16 posted on 10/26/2010 6:26:43 AM PDT by cripplecreek (Remember the River Raisin! (look it up))
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To: cripplecreek
After the revolution, all best we off

Duh. Should say "After the revolution, all bets were off"
17 posted on 10/26/2010 6:29:07 AM PDT by cripplecreek (Remember the River Raisin! (look it up))
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To: wintertime

Native Americans did not possess the numerical advantage necessary to withstand encroachment of whites on this continent.

Add to that, the limitations they had in technology, inability to resist disease, lack of cohesion as a population, etc. … and the history practically writes itself.

Actually, Native Americans underwent what other ancient and vulnerable groups had long since experienced at EACH OTHERS’ hands. The strong overcame the weak for millennia before Europe took on the national boundaries and cultural expression we recognize today.

Native Americans experienced this so recently in human history simply because Europeans took so long arriving in North America, in any kind of numbers.


18 posted on 10/26/2010 6:35:45 AM PDT by SMARTY ("..discover what your enemy fears most by observing the means he uses to frighten you")
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To: cripplecreek

Well, that’s a fair point. Pawns maybe, instead of bystanders. But really, none of the Europeans intended to honor any deals with the Indians. They were just being used. My point remains: the conflict was between European powers, who were not acting in concert against the Indians, but were rather in conflict with each other. That they played the Indians for suckers, and that the Indians tried to choose sides as a means of survival, doesn’t change the fact. It’s a fair enough point. They got mixed into the politics for their own reasons, but really, they never had a prayer.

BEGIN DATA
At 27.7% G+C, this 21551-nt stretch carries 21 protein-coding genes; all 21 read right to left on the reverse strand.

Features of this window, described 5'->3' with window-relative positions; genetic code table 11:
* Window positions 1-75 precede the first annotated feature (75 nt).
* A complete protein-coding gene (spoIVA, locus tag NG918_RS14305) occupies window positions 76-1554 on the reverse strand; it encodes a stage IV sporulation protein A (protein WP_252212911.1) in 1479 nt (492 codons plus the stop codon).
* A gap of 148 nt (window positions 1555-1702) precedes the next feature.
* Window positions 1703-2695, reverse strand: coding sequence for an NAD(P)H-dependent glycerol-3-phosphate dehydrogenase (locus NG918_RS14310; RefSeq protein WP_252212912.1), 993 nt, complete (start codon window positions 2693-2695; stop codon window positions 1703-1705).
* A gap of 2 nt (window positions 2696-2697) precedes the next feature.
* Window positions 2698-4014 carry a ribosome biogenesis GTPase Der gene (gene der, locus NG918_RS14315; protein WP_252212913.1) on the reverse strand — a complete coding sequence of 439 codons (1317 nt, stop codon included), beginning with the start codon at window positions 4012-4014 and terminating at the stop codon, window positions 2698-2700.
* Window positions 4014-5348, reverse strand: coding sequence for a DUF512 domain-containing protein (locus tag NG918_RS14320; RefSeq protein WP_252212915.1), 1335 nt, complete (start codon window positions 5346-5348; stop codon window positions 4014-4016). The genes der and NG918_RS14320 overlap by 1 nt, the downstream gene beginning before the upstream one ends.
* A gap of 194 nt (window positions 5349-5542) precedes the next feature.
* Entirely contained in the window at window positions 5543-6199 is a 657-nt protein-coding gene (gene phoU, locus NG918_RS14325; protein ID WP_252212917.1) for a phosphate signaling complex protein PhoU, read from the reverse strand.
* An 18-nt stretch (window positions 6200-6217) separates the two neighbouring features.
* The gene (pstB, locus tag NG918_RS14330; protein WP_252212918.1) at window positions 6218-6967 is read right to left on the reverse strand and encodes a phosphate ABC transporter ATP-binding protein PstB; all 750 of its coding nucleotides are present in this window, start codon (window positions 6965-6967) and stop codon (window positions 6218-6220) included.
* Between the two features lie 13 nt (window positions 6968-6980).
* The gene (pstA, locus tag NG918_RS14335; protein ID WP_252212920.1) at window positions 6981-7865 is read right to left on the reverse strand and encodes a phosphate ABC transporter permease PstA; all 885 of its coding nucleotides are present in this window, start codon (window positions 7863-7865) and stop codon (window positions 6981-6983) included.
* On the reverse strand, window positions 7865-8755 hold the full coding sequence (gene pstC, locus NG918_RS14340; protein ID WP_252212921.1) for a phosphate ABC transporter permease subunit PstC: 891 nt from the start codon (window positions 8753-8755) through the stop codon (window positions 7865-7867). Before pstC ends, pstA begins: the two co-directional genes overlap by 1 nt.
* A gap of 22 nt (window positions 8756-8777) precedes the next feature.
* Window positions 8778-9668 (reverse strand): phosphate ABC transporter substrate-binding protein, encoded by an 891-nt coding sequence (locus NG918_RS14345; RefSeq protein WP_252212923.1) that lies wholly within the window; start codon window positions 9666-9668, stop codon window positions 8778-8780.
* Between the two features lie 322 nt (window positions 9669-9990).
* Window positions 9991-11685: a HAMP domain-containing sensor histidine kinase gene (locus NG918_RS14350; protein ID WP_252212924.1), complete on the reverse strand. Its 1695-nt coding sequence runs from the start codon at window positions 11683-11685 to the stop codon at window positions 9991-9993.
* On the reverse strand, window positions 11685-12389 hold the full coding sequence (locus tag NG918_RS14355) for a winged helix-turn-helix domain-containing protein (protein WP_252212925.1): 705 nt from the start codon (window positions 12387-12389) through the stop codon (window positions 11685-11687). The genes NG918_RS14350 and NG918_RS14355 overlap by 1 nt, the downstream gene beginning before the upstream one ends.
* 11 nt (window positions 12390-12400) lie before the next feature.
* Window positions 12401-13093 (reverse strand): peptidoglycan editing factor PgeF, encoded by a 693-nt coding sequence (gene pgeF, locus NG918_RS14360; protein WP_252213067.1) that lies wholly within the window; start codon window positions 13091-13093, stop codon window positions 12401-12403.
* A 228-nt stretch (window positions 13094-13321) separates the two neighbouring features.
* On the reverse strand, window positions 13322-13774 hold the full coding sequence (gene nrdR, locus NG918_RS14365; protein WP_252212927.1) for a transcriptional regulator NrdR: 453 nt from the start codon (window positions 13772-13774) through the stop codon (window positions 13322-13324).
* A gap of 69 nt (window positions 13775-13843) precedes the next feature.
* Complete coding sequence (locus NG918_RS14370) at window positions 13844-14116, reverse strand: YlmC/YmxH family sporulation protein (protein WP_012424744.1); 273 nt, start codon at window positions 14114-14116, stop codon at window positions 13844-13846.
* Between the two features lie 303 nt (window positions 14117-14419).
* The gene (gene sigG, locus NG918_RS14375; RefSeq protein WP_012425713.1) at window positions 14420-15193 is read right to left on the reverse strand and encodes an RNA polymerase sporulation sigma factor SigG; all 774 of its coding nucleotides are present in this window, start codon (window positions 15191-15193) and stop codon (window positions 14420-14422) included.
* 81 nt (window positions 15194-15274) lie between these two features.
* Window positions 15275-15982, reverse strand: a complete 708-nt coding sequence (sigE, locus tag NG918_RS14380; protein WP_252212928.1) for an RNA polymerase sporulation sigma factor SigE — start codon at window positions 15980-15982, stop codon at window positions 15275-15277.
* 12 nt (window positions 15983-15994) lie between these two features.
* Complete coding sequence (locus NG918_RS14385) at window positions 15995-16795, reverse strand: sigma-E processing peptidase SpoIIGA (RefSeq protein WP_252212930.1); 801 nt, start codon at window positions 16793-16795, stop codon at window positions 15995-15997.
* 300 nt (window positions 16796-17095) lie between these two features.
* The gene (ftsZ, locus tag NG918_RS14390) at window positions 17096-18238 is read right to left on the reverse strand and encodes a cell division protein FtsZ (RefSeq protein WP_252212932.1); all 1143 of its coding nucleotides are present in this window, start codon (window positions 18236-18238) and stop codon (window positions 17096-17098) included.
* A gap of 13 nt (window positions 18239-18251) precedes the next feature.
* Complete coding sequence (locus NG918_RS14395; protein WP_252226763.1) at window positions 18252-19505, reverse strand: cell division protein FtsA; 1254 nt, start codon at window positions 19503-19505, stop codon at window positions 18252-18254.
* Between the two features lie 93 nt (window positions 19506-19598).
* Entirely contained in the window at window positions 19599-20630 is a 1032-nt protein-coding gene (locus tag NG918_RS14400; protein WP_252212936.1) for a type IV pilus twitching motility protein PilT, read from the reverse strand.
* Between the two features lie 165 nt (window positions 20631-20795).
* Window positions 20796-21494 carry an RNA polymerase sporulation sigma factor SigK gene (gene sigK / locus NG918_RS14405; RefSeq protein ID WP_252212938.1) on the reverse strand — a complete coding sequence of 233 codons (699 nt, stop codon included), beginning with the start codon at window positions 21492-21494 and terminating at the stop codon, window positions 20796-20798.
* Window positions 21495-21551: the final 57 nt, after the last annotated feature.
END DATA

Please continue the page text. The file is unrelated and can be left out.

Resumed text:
19 posted on 10/26/2010 6:37:07 AM PDT by Huck (Antifederalist BRUTUS should be required reading.)
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To: SMARTY
Make no mistake… I feel that there is almost NO population in this hemisphere which got a worse deal than Native Americans.

I don't know that I'd agree with that. Europe went through the same thing as the more advanced civilizations basically wiped out the indigenous barbarous people (Caesar against the Gauls, Charlemagne's conquests, etc). The American treatment of the Indians and the American institution of slavery are mentioned so often because it gives America haters (both here an abroad) an excuse to spit on America.

20 posted on 10/26/2010 6:41:36 AM PDT by Sans-Culotte ( Pray for Obama- Psalm 109:8)
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To: wintertime